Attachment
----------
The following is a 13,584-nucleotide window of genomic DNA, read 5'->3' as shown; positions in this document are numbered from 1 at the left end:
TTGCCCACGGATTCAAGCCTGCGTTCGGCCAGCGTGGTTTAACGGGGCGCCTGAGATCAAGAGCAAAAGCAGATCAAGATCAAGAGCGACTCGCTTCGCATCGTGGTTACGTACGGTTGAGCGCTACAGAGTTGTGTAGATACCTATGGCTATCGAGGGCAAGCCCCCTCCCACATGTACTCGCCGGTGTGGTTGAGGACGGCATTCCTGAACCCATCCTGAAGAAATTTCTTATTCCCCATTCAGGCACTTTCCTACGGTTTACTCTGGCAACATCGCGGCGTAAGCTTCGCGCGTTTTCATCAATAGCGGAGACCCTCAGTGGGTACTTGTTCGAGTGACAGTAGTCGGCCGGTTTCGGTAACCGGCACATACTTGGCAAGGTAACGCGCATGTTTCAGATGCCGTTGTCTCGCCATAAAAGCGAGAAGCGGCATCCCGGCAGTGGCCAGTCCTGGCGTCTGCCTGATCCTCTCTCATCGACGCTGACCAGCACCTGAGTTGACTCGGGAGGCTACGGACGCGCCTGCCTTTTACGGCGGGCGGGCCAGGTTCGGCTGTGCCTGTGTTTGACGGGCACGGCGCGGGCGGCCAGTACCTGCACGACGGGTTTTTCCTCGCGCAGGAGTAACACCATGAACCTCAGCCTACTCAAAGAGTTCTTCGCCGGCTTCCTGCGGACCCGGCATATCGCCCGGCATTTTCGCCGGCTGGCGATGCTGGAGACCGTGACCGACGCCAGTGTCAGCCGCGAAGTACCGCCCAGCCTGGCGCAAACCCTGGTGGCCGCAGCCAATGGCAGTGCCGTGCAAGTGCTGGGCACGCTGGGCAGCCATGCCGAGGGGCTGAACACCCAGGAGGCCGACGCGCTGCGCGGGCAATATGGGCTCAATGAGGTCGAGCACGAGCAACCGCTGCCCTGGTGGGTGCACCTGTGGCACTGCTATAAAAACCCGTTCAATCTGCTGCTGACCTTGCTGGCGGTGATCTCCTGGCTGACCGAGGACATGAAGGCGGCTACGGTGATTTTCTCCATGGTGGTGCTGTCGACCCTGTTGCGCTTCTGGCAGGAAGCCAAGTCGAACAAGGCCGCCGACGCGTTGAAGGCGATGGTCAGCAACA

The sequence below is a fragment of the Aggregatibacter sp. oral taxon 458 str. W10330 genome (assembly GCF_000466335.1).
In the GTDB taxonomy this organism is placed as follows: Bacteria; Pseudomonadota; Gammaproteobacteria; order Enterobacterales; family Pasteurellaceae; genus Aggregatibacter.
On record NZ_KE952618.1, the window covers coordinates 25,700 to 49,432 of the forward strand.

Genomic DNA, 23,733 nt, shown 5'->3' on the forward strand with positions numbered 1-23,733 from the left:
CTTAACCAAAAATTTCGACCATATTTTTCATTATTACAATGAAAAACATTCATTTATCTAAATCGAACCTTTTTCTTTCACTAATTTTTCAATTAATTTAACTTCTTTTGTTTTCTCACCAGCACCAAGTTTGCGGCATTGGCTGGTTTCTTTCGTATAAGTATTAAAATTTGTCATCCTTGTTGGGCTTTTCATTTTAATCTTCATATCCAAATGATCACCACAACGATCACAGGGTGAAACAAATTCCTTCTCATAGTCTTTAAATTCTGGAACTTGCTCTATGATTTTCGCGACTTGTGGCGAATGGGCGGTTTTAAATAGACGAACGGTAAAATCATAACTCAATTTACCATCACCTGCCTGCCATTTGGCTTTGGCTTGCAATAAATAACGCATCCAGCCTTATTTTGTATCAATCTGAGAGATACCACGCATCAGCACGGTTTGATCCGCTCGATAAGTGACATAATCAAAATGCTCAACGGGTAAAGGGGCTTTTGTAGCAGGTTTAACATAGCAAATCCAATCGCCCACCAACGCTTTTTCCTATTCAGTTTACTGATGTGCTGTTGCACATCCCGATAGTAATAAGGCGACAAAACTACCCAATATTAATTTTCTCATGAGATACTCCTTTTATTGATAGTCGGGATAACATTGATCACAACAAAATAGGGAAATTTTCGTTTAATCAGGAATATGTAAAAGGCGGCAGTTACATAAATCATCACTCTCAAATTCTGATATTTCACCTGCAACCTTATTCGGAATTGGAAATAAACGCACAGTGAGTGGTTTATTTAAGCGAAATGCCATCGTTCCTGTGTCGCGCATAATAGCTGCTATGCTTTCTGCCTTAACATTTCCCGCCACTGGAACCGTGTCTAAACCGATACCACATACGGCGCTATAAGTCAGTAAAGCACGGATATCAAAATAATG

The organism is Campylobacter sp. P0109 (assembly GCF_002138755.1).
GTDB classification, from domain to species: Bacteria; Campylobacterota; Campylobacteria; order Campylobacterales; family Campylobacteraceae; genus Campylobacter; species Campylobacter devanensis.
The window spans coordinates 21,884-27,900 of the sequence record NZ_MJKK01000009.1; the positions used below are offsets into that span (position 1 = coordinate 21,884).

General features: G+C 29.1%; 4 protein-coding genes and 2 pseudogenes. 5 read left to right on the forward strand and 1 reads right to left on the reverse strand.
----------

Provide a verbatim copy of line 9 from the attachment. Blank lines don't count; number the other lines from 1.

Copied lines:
GTDB classification, from domain to species: Bacteria; Campylobacterota; Campylobacteria; order Campylobacterales; family Campylobacteraceae; genus Campylobacter; species Campylobacter devanensis.